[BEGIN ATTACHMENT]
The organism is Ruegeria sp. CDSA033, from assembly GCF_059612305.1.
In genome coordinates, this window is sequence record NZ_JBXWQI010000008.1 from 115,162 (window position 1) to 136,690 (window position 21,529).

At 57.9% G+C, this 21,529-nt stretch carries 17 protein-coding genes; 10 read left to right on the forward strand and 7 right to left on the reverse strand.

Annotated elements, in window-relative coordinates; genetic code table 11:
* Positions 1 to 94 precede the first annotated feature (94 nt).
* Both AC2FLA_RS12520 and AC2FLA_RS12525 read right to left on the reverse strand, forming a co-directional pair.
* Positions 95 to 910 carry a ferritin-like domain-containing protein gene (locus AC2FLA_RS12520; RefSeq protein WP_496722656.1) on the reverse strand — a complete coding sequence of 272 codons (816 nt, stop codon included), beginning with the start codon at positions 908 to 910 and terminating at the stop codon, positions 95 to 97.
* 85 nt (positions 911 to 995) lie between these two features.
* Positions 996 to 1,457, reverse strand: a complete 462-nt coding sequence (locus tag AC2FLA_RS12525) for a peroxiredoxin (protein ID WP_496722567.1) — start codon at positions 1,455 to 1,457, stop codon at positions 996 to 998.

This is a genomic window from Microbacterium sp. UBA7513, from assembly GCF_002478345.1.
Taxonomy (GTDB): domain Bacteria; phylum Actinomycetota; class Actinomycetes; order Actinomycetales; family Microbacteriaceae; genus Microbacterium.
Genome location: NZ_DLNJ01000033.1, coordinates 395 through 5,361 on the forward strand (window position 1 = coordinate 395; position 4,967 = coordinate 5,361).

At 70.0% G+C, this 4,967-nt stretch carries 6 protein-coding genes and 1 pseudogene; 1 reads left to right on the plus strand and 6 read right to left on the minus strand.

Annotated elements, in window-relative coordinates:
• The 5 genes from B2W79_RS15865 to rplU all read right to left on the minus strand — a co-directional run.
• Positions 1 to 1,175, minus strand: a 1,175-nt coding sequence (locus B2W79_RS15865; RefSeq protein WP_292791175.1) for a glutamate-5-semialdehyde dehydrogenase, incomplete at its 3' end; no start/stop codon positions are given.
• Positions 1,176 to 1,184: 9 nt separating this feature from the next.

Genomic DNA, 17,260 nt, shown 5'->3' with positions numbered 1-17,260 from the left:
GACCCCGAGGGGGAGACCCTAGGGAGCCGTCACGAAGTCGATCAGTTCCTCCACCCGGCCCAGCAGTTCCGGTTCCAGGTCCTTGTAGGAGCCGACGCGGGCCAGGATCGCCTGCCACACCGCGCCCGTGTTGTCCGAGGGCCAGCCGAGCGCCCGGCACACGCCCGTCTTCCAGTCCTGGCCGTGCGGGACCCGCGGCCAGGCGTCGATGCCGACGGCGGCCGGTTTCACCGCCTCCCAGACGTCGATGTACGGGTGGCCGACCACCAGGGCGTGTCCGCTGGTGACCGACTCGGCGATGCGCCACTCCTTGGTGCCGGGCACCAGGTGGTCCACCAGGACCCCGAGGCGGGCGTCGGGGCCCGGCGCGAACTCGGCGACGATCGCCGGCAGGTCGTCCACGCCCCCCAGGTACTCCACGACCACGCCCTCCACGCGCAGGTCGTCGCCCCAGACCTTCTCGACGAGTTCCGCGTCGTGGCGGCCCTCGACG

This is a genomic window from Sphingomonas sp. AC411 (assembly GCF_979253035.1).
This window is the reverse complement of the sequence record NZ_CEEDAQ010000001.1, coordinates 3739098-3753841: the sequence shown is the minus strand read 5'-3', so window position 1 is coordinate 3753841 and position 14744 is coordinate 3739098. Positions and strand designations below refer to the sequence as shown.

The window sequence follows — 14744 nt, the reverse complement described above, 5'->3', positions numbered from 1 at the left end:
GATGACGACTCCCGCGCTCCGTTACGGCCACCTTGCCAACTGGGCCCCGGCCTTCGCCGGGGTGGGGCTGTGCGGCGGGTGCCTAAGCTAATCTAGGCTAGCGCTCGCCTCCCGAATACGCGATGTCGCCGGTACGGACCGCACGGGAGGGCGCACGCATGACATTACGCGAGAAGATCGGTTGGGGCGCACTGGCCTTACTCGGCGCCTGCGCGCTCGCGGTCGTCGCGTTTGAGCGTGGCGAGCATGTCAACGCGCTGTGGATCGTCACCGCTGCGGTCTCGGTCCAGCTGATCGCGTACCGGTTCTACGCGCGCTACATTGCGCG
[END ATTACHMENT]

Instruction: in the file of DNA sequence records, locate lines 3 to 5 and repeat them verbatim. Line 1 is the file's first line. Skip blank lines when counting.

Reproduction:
At 57.9% G+C, this 21,529-nt stretch carries 17 protein-coding genes; 10 read left to right on the forward strand and 7 right to left on the reverse strand.

Annotated elements, in window-relative coordinates; genetic code table 11:
* Positions 1 to 94 precede the first annotated feature (94 nt).